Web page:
The Importance of Multilingualism in a Global Era


Best to start early—in preschool—to develop an appreciation of foreign languages, cultures

By Agnes Farkas-Roszell

Bilingual TotsAmericans today have a clear advantage in that they all speak English, the lingua franca of global business. At the same time, we Americans also have a clear disadvantage in a global economy in that we only speak English. Two sides of the same coin, really.

“How is that a disadvantage?” many ask. “Foreigners all speak English anyway.”

It’s not unusual for Europeans, for instance, to study several different languages from a very early age (including English). True, the physical closeness of Europe’s many countries and nationalities forces them to learn about each other’s cultures and languages. In a sense, they need to understand one another so that they can successfully co-exist on the same continent. There’s more to it than that, though: It’s also about respecting diversity and opening communication at social, economic and artistic levels.

Yes, Americans have arguably built a cultural hegemony over the rest of the world. And English continues to be one of the most popular languages to learn in non-English speaking nations. But learning other languages is less about parsing sentences and memorizing verb conjugations, and more about reaching a deeper understanding of cultural nuances. This understanding enriches Americans’ global view and even their day-to-day lives at home.

Studies have shown that teaching languages to children from an early age is much more effective than teaching it to them later in life. Many European nations require foreign-language instruction at the elementary school level, while Americans tend not to offer it until ninth or tenth grade. Starting this kind of instruction at an even earlier age—say, at the preschool level—is even more effective.

The human brain is more receptive to language development during the years between birth and pre-adolescence. Linguists know that there is a window of opportunity that closes around the age of 8 (about 6 years before most American children even have an opportunity to study a foreign language).

In fact, humans begin to lose the ability to distinguish the sound system of different languages at about the age of two. This is why and how foreign accents develop. The later one is  exposed to a language, the heavier the accent is going to be. But before the age of 2, a child can learn languages easily and naturally, just like they learn to speak their own native language. Babies are mesmerized by the sight and sound of a foreign language speaker and their brains are like sponges absorbing it all. Essentially, babies and toddlers struggle to communicate with their parents and teachers without giving much thought which language they have to do it in.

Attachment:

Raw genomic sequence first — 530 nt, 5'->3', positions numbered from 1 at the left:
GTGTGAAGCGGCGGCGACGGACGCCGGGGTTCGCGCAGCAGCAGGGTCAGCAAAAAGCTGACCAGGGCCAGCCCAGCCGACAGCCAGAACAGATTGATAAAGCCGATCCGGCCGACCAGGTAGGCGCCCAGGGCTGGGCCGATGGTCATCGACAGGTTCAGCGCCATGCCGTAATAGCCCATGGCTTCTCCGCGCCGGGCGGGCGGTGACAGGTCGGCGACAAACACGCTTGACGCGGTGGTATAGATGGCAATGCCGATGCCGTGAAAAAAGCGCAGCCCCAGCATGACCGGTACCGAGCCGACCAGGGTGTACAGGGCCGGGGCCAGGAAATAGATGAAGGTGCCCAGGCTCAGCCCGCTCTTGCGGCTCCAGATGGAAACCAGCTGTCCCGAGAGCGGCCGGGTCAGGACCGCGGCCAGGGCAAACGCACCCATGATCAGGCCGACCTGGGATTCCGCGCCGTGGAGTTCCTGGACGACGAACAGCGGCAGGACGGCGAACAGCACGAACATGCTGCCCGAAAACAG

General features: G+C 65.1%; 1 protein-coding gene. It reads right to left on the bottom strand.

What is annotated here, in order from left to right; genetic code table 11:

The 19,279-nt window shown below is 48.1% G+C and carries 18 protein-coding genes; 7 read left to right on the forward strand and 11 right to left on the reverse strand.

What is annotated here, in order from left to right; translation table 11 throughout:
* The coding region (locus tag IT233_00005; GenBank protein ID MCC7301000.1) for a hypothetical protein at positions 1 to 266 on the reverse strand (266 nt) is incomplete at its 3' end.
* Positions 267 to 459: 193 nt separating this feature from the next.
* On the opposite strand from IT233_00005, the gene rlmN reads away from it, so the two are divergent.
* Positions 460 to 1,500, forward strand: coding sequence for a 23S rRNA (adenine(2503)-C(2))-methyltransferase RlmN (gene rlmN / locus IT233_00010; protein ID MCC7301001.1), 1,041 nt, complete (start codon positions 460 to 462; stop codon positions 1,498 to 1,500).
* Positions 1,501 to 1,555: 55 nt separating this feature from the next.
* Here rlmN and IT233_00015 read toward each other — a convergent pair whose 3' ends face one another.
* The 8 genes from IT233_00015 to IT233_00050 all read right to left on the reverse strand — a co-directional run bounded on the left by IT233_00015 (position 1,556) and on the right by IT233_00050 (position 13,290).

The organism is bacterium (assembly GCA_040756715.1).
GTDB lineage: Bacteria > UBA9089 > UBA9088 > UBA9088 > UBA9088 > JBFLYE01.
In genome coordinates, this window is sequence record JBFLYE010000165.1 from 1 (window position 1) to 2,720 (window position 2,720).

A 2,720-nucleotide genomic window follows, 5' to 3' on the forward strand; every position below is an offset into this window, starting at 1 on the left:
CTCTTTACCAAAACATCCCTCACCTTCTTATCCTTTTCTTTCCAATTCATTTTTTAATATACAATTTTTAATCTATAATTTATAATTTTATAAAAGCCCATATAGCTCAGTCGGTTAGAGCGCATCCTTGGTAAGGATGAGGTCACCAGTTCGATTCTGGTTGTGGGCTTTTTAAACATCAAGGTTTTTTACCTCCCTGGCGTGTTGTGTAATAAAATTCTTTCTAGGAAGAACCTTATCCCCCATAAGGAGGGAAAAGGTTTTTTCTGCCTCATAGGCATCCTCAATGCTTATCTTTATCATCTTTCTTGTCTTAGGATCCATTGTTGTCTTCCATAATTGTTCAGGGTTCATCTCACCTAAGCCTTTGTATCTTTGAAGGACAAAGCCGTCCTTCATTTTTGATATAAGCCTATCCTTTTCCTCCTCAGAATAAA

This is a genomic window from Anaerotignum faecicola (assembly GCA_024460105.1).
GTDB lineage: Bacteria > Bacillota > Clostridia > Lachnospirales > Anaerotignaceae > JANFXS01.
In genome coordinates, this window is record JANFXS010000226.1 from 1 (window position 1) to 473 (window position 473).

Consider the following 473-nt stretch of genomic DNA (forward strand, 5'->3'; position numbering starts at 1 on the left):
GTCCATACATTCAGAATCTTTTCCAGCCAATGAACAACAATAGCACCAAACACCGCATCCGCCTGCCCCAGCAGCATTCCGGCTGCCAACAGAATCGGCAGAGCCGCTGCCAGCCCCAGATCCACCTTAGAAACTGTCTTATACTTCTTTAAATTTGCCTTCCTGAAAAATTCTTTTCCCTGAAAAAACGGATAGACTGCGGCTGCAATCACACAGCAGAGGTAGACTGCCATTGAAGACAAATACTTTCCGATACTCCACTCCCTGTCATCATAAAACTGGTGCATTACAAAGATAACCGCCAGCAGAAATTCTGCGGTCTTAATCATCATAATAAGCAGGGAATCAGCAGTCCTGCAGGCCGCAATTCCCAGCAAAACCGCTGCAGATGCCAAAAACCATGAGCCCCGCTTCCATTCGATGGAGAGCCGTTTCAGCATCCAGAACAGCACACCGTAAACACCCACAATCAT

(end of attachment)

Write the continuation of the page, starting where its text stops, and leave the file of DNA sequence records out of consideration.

More importantly, as long as children are exposed to another language early, their brains have the ability to store the language’s different sounds and they can pick up the language again later in life, perfecting it and coming close to a native-speaker level.
Foreign-language study is also excellent for the developing brain in areas unrelated to communication. Studies have shown that children who study a second language do better on math, vocabulary and social study tests. Exposure to a second language increases the ability to look at problems in many different ways. It makes you understand that there is more than one way to evaluate something, and there is also more than one solution.

Our children today are the business people, teachers, writers, artists and politicians of tomorrow. Looking at your own children, you can see the future of our country—and you can shape and influence that future by giving your children the right tools to lead with.

Making foreign-language instruction an integral part of our children’s lives, and encouraging an appreciation and reverence for other cultures will make them naturally more inquisitive, tolerant and understanding. It gives them a true advantage in our global world.

Agnes Farkas-Roszell is the president of Bilingual Tots, a total immersion language school for children ages 0-5 that presently offers courses in German, French, Spanish, Mandarin Chinese, Hebrew, Italian, Japanese, English as a Second Language, and Tibetan with native teachers. For more information please contact Agnes at 303-561-1900 or visit on the web.